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Fri Aug 16, 2013, 01:27 PM

2013 Egyptian coup d'état

On 3 July 2013, General Abdul Fatah al-Sisi removed President Mohamed Morsi and suspended the Egyptian constitution after ongoing public protests. The move came after large-scale ongoing public protests in Egypt for and against Morsi, and a warning from the army to respond to the demands of the protesters or it would impose its own roadmap. Al-Sisi declared Chief Justice of the Supreme Constitutional Court of Egypt Adly Mansour as the interim president of Egypt. Morsi was put under house arrest and several Muslim Brotherhood leaders were arrested. The announcement was followed by demonstrations and clashes between supporters and opponents of the move throughout Egypt.

The protests against Morsi on 30 June marked the one-year anniversary of Morsi's inauguration as president. Millions of protesters across Egypt took to the streets and demanded the immediate resignation of the president. Reasons for demanding Morsi's resignation include accusations that he was increasingly authoritarian and pushing through an Islamist agenda without regard to secular opponents or the rule of law. The demonstrations, which had been largely peaceful, turned violent when five anti-Morsi protesters were killed in separate clashes and shootings. At the same time, supporters of Morsi staged a rally in Nasr City, a district of Cairo.

On the morning of 1 July, anti-Morsi protesters ransacked the national headquarters of the Muslim Brotherhood in Cairo. Protesters threw objects at windows and looted the building, making off with office equipment and documents. Pro-Morsi protesters barricaded inside the building shot and killed several anti-Morsi protesters in return. The Health and Population Ministry confirmed the deaths of eight people killed in clashes around the headquarters in Mokattam. On 3 July, gunmen opened fire on a pro-Morsi rally, killing 16-18 people and wounding 200 others. During the same time as the anti-government protests were ongoing, there were also other smaller pro-Morsi protests.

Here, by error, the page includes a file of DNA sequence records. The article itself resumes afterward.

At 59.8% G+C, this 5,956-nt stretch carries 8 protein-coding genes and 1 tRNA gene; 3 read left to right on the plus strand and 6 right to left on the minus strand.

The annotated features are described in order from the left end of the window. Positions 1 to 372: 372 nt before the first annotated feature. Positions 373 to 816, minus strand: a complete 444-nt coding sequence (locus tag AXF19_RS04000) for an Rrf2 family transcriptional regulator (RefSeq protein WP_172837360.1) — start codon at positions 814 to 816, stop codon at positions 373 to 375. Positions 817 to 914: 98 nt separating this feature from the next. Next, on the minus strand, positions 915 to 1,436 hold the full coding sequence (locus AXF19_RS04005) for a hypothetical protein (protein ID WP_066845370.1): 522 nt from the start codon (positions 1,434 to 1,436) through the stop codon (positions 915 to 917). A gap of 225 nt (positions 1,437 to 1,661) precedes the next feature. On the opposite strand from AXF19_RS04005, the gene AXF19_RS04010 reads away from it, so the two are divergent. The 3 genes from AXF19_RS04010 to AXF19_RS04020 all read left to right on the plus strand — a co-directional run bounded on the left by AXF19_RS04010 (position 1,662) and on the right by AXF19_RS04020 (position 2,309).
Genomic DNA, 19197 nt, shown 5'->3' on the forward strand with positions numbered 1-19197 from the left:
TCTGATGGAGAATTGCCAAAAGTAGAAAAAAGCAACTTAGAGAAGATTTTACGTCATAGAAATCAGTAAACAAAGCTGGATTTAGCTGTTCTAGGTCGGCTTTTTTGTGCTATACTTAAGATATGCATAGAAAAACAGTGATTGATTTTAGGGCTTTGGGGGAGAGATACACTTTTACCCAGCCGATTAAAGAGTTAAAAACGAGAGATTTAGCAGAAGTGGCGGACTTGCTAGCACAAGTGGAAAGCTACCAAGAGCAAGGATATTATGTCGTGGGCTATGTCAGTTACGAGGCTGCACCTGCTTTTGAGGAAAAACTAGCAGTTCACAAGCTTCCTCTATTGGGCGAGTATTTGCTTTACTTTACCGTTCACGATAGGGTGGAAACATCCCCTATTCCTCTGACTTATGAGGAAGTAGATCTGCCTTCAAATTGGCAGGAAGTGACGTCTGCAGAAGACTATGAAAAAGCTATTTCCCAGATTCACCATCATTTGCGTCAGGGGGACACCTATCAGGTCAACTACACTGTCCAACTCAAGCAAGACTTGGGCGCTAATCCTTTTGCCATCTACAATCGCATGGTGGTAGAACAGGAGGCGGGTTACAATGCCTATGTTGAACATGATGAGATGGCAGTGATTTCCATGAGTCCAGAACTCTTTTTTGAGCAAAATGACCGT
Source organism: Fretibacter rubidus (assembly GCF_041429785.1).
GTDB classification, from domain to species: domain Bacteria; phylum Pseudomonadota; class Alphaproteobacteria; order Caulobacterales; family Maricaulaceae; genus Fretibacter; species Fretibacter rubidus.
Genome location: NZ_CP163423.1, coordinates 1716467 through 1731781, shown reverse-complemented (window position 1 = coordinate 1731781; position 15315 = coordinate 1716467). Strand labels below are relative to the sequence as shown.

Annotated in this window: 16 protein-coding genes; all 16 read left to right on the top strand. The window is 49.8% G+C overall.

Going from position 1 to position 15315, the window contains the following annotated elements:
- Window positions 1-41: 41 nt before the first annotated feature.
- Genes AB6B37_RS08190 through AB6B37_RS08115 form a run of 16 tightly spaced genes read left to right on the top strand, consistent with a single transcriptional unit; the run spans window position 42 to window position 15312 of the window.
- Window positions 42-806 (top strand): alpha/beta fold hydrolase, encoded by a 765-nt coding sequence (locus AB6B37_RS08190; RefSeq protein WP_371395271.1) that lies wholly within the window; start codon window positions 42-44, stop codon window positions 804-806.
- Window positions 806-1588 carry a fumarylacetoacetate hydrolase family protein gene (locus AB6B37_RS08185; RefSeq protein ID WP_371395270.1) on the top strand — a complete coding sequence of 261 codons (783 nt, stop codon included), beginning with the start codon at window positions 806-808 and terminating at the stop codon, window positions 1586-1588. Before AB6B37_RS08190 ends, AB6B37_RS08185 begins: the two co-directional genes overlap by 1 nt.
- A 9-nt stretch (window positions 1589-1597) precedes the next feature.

The situation escalated to a full-blown national political and constitutional crisis, with Morsi refusing the military's demands for him to leave power and the army threatening to take over if the civilian politicians did not resolve the situation. Morsi gave a defiant speech in which he reiterated his "legitimacy" as a democratically elected president and criticised the military for taking sides in the crisis. On 3 July, the Egyptian military announced the end of Mohammed Morsi's presidency, the suspension of the constitution, and that a new presidential election will be held soon. The military appointed Chief Justice Adly Mansour as the interim president, and charged him with forming a transitional technocratic government. Morsi was put under house arrest and Muslim Brotherhood leaders were arrested. The announcement was followed by demonstrations and clashes between supporters and opponents of the coup throughout Egypt. The announcement was followed by a statement made by the Grand Sheikh of Al Azhar Ahmed el-Tayeb, the Coptic Pope Tawadros II as well as opposition leader Mohamed ElBaradei.

forward dear reader.......................

http://en.wikipedia.org/wiki/2013_Egyptian_coup_d%27%C3%A9tat

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